The harm likely to result from disclosure is adequately addressed in Dreith's declaration and it appears probable that release of the information would, indeed, compromise tactical responses to disturbances, prison investigations of incidents and other prison security measures. Moreover, the gravity of harm from such a compromise includes endangering the safety of correctional officers and other prison staff, as well as other inmates. While the procedures at issue in the HDSP Department Operation Manual and Operational Procedures may be relevant to Plaintiff's claims, upholding Defendants' confidentiality objection and denying his request for disclosure will not prevent Plaintiff from presenting his case. Therefore, the Court finds that Defendants' confidentiality objections as to interrogatory nos. 2, 4 and 6-7 are upheld because the probable harm and significant level of harm that could result from disclosure outweighs any prejudice to Plaintiff resulting from non-disclosure.

2. Relevancy Objection to Request for Production No. 2

Defendants also argue that the Court should vacate its prior order because the incident report sought in request for production no. 2 does not contain information relevant to Plaintiff's claims that he suffered injury due to prison staff handcuffing him and placing him on his knees on severely hot concrete. (#45-1 at 7-9). According to the declaration, the incident report only contains one sentence discussing Plaintiff and merely states that he was present in the yard at the time of the incident. (#45-2). Dreith further states that the remainder of the incident report includes information regarding the stabbing of an inmate, details about the apprehension of the suspects and death of the victim, as well as medical reports of injury for the suspects and the victim of the stabbing. (#45-2). As a result, Defendants argue that the incident report does not contain relevant information and they should not be required to produce it.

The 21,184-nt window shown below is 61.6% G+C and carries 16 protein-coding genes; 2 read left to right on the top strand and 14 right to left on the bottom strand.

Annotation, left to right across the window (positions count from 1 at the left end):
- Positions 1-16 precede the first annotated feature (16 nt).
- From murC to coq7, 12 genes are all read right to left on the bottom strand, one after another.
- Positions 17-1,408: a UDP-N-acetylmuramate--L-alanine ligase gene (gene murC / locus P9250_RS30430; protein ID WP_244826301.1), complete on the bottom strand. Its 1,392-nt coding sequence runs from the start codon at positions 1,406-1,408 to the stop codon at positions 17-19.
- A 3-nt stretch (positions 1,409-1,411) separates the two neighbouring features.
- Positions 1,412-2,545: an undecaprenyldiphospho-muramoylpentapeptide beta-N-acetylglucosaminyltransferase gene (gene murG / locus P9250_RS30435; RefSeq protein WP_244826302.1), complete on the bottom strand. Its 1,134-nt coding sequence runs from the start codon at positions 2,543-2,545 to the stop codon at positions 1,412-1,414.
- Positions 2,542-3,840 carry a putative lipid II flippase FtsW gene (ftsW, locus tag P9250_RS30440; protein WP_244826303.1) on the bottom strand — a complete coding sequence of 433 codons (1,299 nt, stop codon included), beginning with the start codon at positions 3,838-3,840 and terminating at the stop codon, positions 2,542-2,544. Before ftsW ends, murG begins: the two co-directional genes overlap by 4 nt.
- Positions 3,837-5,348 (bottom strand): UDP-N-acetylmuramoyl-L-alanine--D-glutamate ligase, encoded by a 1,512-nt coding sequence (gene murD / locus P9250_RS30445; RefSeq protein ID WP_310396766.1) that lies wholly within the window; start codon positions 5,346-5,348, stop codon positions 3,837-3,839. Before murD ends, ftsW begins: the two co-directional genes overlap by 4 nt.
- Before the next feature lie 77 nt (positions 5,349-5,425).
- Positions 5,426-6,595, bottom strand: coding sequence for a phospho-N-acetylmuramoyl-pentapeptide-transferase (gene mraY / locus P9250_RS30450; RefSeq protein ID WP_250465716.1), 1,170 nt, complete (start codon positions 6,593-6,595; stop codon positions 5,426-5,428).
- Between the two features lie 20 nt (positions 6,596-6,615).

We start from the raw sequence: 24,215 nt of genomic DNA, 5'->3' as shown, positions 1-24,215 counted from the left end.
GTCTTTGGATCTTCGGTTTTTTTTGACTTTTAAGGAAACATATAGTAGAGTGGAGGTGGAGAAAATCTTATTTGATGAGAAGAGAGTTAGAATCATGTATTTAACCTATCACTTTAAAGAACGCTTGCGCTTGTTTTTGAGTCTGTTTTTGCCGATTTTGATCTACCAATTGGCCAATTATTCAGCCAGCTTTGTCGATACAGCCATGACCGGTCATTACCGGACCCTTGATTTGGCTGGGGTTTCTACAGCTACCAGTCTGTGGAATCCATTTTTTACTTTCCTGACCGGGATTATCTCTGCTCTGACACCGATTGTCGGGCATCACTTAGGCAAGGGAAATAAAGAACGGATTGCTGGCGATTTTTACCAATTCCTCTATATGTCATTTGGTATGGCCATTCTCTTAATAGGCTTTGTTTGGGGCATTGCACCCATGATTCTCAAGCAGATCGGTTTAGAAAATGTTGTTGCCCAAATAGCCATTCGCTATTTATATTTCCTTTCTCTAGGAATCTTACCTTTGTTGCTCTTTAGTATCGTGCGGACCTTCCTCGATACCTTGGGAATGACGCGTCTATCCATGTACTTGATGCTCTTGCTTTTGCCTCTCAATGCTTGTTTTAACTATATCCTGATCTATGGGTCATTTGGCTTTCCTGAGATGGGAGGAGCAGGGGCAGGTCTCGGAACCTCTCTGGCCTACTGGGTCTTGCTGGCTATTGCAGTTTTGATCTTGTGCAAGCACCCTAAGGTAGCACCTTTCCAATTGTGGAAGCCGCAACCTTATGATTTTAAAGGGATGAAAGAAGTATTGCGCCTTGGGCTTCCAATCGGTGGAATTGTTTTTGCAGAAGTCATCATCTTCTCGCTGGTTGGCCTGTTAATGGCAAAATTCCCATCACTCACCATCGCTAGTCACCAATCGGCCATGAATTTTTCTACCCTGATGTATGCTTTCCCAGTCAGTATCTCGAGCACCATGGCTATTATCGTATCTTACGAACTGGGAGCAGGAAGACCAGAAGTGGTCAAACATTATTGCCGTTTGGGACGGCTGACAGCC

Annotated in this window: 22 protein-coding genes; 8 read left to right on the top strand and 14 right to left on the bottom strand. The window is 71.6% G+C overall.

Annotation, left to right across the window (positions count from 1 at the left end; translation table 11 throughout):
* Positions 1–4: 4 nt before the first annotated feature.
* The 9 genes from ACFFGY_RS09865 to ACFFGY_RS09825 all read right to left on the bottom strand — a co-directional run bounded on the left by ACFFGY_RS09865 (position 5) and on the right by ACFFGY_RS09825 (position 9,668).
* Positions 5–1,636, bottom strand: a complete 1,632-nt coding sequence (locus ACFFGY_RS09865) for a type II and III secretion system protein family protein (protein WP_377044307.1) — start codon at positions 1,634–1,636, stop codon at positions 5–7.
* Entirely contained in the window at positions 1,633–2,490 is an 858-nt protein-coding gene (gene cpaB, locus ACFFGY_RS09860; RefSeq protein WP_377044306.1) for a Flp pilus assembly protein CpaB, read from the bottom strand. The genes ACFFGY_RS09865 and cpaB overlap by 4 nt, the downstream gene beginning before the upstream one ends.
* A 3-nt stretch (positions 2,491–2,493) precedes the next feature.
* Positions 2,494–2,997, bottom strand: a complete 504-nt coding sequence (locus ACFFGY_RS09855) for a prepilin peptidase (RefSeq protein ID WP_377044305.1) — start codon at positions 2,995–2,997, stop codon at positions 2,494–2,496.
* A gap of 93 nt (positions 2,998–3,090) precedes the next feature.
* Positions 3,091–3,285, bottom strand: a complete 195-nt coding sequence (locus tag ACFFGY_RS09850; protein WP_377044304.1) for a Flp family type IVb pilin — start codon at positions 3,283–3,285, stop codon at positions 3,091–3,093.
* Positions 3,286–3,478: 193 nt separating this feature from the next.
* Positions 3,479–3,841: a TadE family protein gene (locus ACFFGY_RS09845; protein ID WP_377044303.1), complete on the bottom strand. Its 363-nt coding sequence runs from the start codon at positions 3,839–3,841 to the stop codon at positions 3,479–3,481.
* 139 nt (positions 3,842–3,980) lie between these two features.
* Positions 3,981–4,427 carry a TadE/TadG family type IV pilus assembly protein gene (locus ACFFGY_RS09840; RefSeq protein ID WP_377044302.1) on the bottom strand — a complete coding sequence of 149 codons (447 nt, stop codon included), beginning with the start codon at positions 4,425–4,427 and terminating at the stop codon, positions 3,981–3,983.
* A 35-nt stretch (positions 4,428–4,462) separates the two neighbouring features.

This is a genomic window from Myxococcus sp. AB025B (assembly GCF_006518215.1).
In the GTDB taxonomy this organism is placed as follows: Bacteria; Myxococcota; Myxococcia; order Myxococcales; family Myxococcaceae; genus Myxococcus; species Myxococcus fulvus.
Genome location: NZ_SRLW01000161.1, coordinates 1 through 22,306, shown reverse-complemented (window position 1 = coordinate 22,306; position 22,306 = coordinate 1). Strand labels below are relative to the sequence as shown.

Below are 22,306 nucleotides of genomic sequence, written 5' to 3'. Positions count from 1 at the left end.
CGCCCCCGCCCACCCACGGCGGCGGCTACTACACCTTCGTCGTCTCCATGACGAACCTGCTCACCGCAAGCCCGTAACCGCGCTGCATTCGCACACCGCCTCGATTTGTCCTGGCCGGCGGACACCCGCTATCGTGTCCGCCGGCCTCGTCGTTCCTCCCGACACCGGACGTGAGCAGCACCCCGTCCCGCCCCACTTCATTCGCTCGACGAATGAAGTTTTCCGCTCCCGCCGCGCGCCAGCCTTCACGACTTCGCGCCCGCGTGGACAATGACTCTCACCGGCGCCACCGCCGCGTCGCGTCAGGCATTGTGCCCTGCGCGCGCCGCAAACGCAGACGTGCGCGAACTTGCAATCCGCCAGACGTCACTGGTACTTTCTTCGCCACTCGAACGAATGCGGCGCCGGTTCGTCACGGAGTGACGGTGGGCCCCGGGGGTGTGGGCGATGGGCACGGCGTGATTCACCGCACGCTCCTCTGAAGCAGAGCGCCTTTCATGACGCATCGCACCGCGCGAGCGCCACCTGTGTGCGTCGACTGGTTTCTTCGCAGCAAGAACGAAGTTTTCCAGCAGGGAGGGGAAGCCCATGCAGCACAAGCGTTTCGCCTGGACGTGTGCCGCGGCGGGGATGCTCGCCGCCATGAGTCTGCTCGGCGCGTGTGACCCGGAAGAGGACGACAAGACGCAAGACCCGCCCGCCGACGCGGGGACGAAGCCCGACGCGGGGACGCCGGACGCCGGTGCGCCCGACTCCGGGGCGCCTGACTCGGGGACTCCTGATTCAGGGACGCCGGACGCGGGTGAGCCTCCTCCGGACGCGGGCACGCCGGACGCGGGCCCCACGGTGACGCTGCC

Based on the argument that the incident report does not contain any relevant information and the Court's initial determination of relevancy was clearly erroneous, the Court will grant the request to reconsider the order to disclose the incident report. Accepting the representations of Defendants that the incident report only contains one sentence about Plaintiff, however, it is still not clear to the Court that a copy of the incident report does not contain relevant information. Defendants state that the report includes medical reports of injury for the suspects. (#45-2 at 2). They do not, however, disclose the nature of the suspects' injuries. If the injuries suffered by the suspects include burns resulting from exposed skin staying in contact with hot concrete for a prolonged period, the incident report would be relevant to Plaintiff's claims. The report could support Plaintiff's allegation that the concrete was hot enough to burn skin and his allegation that his burns were the result of prolonged contact with the concrete on the day in question. Because the Court is unable to determine the relevancy of the incident report based on Defendants' motion and the supporting declaration, the Court will order that an unredacted version of the report be submitted to the Court for in camera review. Accordingly,

IT IS HEREBY ORDERED that Defendants Bishop and Albonico's Notice of Motion for Reconsideration and Memorandum and Points of Authorities in Support of Their Motion for Reconsideration (#45) is granted in part as follows:

1. Defendants' confidentiality objections to Plaintiff's interrogatory nos. 2, 4, and 6-7 are upheld. Defendants do not need to respond further to these discovery requests; and

3. Defendants shall provide an unredacted copy of the incident report for the July 23, 2007 incident in facility C to the Court for in camera review on or before May 23, 2011 in order for the Court to rule on Defendants' relevance objection to disclosure.